Dude where’s my lawn?
So regardless of what regs the State Board decides on, how are we going to reduce CA urban water use by 25%? With typical Jerry Brown flair, the Governor puts the big idea directly: “The idea of your nice little green lawn getting watered every day, those days are past.”
One challenge to getting there: water managers often don’t know where lawns are and who’s taken out their lawn in favor of California native landscaping outside of the formal utility sponsored cash-for-tearing-out-your-grass rebate programs.
How can we manage what we can’t measure?
Many forward thinking utilities use aerial imagery and in fact sometimes commission their own aerial surveys to quantify the types of vegetation in their service area.
With that raw image data in hand, it’s possible to use GIS parcel lines to clip the tagged area
One problem with this approach? Trees.
It’s hard to know whether a home has a lawn if their yard has tree cover above. So we’ve started a demonstration project with La Canada to show how google streetview could be used to identify lawns.
We pulled images for every address in La Canada that the US Postal Service showed as valid and then used a few thousand Amazon Mechanical Turks to classify the images for $0.02 a pop. All in all ran us about $250 and resulted in what’s below.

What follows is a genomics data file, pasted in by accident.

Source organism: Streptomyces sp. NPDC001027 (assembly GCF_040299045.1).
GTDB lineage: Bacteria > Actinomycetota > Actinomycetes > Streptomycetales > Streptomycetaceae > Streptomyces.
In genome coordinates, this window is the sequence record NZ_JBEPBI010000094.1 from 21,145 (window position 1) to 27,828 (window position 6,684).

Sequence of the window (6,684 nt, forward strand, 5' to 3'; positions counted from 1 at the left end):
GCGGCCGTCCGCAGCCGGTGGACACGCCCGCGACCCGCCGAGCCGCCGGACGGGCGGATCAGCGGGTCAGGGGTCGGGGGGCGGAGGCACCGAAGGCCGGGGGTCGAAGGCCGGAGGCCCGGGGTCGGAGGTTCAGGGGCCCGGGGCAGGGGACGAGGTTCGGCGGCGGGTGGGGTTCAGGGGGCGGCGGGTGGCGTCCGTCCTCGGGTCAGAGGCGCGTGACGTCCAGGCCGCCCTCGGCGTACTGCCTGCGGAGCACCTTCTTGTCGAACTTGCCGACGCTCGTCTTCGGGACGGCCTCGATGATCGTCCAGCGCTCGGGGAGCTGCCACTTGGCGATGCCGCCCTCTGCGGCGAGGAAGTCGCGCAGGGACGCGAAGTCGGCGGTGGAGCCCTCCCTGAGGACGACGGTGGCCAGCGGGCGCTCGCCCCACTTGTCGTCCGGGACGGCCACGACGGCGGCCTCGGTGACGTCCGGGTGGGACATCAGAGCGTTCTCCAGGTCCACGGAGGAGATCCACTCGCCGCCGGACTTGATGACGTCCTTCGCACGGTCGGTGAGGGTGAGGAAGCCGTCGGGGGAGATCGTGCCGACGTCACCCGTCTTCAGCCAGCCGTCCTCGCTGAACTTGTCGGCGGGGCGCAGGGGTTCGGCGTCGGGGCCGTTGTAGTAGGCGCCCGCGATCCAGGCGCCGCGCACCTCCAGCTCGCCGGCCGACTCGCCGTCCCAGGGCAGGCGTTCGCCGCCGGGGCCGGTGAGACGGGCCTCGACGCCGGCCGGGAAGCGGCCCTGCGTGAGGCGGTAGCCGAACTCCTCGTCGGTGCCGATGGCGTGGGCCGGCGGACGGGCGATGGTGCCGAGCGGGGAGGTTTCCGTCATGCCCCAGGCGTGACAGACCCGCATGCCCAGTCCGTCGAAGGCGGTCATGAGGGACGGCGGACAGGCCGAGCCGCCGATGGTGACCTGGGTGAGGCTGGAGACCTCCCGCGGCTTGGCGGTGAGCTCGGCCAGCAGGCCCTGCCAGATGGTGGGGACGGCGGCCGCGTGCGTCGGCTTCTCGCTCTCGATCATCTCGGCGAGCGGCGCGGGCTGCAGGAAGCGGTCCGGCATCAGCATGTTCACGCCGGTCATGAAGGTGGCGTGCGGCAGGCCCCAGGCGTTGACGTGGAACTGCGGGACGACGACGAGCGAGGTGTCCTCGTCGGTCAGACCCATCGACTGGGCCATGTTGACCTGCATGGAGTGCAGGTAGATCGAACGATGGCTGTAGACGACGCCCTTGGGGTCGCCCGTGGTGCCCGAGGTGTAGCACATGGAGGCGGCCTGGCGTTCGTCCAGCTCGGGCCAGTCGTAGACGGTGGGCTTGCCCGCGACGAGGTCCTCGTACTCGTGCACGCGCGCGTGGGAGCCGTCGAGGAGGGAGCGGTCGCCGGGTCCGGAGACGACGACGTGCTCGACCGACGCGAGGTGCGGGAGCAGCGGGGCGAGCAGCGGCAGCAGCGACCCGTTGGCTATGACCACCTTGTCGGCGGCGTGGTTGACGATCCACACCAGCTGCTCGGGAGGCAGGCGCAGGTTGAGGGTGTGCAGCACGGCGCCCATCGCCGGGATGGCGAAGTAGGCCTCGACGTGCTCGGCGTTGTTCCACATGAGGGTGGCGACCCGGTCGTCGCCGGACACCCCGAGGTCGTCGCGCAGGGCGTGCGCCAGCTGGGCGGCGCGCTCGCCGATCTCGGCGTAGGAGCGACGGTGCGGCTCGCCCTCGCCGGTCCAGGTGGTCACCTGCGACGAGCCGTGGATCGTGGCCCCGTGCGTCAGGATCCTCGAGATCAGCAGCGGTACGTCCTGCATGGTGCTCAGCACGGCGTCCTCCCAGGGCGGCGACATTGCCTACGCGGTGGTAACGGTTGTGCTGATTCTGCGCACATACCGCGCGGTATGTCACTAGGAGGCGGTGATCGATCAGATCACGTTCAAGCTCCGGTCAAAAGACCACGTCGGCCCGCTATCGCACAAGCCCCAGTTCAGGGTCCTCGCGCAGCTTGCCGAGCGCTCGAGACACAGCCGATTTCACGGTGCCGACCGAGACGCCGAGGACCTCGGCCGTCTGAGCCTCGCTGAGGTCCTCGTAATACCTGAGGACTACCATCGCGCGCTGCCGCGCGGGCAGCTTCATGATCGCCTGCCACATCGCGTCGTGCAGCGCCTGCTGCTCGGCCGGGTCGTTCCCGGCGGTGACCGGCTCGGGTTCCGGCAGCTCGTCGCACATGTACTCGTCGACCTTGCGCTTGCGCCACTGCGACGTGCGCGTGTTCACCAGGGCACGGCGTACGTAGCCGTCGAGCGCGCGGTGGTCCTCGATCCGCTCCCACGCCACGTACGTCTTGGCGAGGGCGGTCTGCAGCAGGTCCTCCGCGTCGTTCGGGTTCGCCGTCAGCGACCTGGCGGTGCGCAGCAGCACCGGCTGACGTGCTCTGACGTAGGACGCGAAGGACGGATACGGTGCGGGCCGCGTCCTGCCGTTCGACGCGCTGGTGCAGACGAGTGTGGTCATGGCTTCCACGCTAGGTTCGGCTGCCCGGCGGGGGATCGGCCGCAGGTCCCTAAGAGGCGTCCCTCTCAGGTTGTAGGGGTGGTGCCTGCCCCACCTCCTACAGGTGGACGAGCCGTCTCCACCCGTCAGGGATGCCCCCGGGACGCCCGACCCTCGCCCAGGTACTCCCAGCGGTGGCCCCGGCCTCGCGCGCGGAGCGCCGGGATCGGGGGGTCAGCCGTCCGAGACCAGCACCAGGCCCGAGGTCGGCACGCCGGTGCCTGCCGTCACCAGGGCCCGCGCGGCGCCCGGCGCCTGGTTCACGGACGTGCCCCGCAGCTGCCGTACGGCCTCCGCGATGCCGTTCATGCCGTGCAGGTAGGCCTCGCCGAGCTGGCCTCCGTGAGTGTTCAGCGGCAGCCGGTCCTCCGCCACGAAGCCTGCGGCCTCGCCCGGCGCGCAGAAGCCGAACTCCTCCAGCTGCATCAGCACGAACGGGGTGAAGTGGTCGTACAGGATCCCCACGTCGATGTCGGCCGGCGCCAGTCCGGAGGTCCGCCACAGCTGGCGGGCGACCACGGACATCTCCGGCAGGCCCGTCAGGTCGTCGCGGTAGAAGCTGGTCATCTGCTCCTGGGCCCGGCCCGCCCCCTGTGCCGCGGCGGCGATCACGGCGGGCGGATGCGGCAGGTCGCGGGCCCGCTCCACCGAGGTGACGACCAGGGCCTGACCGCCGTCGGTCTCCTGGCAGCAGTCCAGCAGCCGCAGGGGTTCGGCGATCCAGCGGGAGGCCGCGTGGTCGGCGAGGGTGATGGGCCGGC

Hey Google why not do this for all of California?
Our problem: the Google Streetview API doesn’t let us get the date the Streetview image was taken or historical images. So we can’t build a time series of images to show the changes.
Luckily we hear you guys are all about not being evil and are not bad at classifying images. So what do you dudes say? You down to help California deal with the drought?
Patrick and Varun
 Re: Patrick’s hometown: Given the fact that this is California local government we’re talking about, it’s not a simple story.
I technically grew up on Ocean View inside La Canada City limits but went to Glendale schools and played high school football for Crescenta Valley in La Cresenta. The current effort to consolidate the school district lines along the City boundaries has a nice history of the barnacled administrative architecture that governs my home.
Oh and PS there’s also the four water districts that serve La Canada. Tell you: truth is stranger than fiction. Especially when it comes to California government.